3. Metacognition requires careful planning
Metacognition is most effective when embedded in a school’s curriculum and a specific subject lesson. As the EEF report states, “without cognition, there is no metacognition”.
Introducing new content alongside metacognitive skills can cause cognitive overload, which can hinder the learning process. Metacognitive teaching activities should be strategically integrated to avoid disrupting the ongoing learning process.
Organizing the planning process with the aid of templates, teacher modeling, worked examples, and breaking down tasks into smaller steps can prove advantageous in achieving this objective.
How do I teach metacognition in the classroom?
There is no one set way to improve students’ metacognition.
To help students develop metacognitive skills, EEF recommends that teachers incorporate it alongside subject content rather than dedicating separate classes to ‘learning to learn’ or ‘thinking skills’. Students often struggle to apply generic tips to their subject-specific learning, which can make these types of classes ineffective.
Therefore, teachers should integrate metacognitive strategies into their regular lessons to help students improve their learning and thinking processes. One way to do this is through a seven-step model for learning different subject content at different phases and ages:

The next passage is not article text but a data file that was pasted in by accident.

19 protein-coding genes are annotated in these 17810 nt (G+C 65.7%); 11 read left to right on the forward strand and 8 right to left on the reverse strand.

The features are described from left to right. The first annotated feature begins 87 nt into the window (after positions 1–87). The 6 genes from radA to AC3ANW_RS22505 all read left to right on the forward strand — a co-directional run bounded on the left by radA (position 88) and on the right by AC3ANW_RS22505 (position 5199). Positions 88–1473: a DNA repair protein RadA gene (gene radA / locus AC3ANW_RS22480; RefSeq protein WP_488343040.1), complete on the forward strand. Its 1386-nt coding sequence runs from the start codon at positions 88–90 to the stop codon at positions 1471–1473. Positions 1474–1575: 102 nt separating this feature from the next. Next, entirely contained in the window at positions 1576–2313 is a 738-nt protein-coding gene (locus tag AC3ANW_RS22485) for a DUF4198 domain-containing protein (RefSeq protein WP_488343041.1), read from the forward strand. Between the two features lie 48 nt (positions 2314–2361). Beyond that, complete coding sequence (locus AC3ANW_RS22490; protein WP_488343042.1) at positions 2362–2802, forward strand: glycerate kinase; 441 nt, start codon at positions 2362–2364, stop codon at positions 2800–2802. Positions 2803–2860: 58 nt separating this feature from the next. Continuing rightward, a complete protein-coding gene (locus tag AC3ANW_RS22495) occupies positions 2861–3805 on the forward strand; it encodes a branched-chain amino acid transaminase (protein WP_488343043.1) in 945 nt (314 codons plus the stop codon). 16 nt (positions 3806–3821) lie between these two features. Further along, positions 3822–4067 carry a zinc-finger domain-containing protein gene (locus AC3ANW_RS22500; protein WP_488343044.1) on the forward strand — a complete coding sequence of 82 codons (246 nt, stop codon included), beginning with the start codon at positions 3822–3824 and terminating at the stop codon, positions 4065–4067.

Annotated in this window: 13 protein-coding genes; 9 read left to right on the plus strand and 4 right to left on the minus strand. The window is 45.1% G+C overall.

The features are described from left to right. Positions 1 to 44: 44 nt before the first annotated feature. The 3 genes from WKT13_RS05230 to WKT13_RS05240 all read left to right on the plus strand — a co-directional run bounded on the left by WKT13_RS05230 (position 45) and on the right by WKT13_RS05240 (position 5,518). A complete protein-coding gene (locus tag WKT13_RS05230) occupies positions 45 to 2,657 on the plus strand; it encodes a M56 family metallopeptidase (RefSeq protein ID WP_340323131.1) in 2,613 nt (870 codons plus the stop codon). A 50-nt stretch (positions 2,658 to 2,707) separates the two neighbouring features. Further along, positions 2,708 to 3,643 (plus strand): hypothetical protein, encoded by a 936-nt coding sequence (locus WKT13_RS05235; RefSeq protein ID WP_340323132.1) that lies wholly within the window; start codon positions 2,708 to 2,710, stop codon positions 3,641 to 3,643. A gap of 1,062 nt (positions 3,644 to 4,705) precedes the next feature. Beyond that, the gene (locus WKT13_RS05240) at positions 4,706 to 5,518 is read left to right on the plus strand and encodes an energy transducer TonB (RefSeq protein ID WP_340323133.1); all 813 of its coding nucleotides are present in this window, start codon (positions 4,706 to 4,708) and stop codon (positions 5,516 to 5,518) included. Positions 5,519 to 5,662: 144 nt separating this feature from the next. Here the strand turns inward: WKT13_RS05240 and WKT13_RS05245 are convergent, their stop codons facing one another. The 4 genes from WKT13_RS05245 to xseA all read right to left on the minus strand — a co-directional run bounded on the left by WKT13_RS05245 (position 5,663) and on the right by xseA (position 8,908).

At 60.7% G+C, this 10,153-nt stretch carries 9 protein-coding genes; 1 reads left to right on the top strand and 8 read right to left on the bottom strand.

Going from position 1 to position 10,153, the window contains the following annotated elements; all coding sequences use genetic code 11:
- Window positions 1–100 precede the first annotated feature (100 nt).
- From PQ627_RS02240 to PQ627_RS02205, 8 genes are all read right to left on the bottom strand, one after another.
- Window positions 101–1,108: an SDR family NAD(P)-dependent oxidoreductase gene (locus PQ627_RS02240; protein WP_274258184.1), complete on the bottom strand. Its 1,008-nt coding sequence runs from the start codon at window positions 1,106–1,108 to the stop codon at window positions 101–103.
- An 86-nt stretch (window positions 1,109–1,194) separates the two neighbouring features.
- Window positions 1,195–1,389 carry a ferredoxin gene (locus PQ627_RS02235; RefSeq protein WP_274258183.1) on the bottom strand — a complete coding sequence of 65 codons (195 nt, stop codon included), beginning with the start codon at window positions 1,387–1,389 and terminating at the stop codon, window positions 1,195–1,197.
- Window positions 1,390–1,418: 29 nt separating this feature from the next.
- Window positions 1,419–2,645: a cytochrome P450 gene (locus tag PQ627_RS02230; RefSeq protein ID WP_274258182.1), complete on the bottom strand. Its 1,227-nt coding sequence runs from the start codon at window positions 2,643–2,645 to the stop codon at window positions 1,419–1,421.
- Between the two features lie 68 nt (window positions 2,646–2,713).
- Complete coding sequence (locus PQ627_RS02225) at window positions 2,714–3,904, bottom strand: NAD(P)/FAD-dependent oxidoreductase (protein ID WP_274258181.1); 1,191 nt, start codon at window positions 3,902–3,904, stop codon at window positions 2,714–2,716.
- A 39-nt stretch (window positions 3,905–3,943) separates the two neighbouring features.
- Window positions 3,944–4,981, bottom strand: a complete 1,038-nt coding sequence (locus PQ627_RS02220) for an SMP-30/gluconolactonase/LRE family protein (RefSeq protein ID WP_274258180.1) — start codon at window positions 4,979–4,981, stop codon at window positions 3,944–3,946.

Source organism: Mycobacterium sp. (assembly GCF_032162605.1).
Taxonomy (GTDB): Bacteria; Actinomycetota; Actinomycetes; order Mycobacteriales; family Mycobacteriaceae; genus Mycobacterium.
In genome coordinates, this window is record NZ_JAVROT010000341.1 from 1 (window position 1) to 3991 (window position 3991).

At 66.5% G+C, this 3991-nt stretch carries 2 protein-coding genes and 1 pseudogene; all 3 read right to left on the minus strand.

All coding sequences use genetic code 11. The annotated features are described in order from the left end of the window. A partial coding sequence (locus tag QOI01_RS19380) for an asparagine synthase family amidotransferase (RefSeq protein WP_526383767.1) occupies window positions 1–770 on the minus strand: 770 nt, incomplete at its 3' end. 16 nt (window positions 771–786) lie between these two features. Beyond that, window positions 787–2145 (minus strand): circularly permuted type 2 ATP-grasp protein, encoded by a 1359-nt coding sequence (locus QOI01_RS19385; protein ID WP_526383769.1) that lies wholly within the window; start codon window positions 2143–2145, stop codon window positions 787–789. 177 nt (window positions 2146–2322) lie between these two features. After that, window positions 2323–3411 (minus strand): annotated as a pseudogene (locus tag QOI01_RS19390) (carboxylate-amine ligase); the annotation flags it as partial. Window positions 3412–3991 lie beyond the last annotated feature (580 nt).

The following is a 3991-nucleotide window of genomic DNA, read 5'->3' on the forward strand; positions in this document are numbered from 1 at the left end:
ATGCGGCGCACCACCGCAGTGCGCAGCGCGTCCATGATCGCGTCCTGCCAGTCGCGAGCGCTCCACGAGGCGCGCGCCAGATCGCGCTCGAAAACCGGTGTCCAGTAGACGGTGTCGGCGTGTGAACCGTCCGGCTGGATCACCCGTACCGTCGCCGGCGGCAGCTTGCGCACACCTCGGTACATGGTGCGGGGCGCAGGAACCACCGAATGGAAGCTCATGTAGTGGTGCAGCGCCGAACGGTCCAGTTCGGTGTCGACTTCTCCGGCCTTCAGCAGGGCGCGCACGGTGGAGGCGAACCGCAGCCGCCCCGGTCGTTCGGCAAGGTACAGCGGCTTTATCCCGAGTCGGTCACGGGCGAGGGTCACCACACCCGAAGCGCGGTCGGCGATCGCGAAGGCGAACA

- Activating prior knowledge
- Explicit strategy instruction
- Modeling of learned strategy
- Memorization of strategy
- Guided practice
- Independent practice
- Structured reflection
Want to see this in action and how Third Space Learning teaches metacognition in our one-on-one math tutoring? Read our blog on teaching metacognitive skills.
Tips for teachers
Metacognitive strategies empower learners to think about their own thinking. This awareness of the learning process enhances their control over their own learning and enhances personal capacity for self-regulation and managing one’s own motivation for learning.
Here’s how teachers can help learners build metacognition:
- Embed metacognitive strategies into the curriculum.
- Model thinking skills and study strategies in the classroom.
- Use metacognitive talk and encourage self-reflection: What did I learn about this topic that I did not know before? What content was challenging to learn? Do I understand it now? Why did I make the mistakes that I did? Where did I go wrong?
- Encourage learner independence and get parents on board.
Metacognition is about self-regulated learning; about knowing yourself as a learner.
1. Planning – when learners think about their learning goal and consider how they will approach the task; this includes ensuring they understand the goal, activating relevant prior knowledge about the task, and selecting appropriate learning strategies
2. Monitoring – while undertaking the learning task, learners continuously assess the progress they are making; this includes the self-testing and self-questioning activities that are necessary to regulate learning, and making changes to their chosen strategies
3. Evaluating – appraising the effectiveness of their plan and its implementation.
Yes, but to be effective metacognition should be taught alongside subject content and embedded within the curriculum.
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The content in this article was originally written by online maths tutor and former teacher Pauline Stirling and has since been revised and adapted for US schools by elementary and middle school teacher Kathleen Epperson.